“But You Don’t Have My Problems!”

“You just don’t understand!”

“You don’t get what it’s like being me!”

“You don’t have the problems that I do!”

Though all of these statements can be true in their own respects, they can be some of the most annoying statements to hear.  

Yes, we’re all unique, and although we’ve been taught from a young age that you should “walk a mile in somebody else’s shoes”, we know that in life this isn’t always possible, and you’re never going to understand exactly what somebody else is going through.  However, that being said I have a real issue with people lashing out at others because “they don’t know what they’re going through”.

Somehow, we’ve come to live in a world where sharing your thoughts and feelings is considered “weird” and “overemotional”, so finding someone you can open up to with your problems is hard enough as it is.  The great thing about friendship is that you can bounce off of each other; you’re able to tell them your issues, and they’re able to do the same.  However, the problem arises when someone lashes out and you’re hit with a “but you don’t have my problems!”

You see, the issue here is that, though you may feel that you are dealing with something of more importance than your friends or family, there is absolutely no reason to belittle and demean somebody else’s issues at the expense of your own.  I understand that when looking at “the bigger picture” your issues could be on a much larger scale than your friends, (for instance, you could be dealing with a loss in your family and they could be stressing over a job they got rejected from) but that still doesn’t give you the right to act like their problems don’t matter.  

You see, everyone deals with their emotions differently.  Nowadays we know more about mental health and we should know that people process different “levels” of problems in different ways.  Your friend probably even understands that their issue is not on the same scale as yours, but at the end of the day, they still have an issue and they have trusted YOU enough to talk to about it.  Do.  Not.  Take.  That.  For.  Granted.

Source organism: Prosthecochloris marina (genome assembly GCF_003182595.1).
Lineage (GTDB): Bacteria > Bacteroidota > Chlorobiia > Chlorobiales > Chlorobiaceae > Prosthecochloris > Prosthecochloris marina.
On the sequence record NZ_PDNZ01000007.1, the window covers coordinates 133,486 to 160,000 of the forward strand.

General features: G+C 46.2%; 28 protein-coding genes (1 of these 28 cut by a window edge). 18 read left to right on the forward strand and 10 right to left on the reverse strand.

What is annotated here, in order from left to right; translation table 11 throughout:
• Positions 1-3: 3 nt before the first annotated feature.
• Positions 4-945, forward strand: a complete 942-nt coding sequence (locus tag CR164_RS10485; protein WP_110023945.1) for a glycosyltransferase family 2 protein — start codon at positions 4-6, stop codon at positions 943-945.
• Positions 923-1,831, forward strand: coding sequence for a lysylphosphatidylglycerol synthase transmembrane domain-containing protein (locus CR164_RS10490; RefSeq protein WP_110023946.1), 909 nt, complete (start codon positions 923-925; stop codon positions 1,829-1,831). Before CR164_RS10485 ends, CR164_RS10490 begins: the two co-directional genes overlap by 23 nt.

To imply that your problem/problems are of greater importance than theirs is essentially your way of telling them that their problems, and consequently themselves, don’t matter as much as you and your issues, and that’s an awfully horrible feeling to push upon your friends.  People don’t even realise they’re doing it most of the time, I mean, I’ve probably (most definitely) done it multiple times before, but it’s something that needs to stop ASAP.  We all go through roller-coasters of emotions and it’s hard enough building up the courage to talk to people about your problems but throwing around phrases like the ones above only have negative impacts on those who receive them.  You have the possibility of making those who thought they could trust you to comfort them see themselves as burdens through your eyes, and before you know it they’re back to feeling like they have to keep all their feelings bottled up.  (Which, by the way, nobody should do.  Ever.  It’s super unhealthy.)

I guess, what this rant was trying to say is that everybody’s problems matter, regardless of the size or severity of them, so be careful next time you go to snub someone else’s problem because you see yours as superior.  It’s hard enough not feeling like a burden when you go to someone else for support… don’t add to the problem.

Hope this was insightful, please share your thoughts with me in the comments!

Lots of love,

Jas xx

27 thoughts on ““But You Don’t Have My Problems!”

  1. abetterwomancafe says: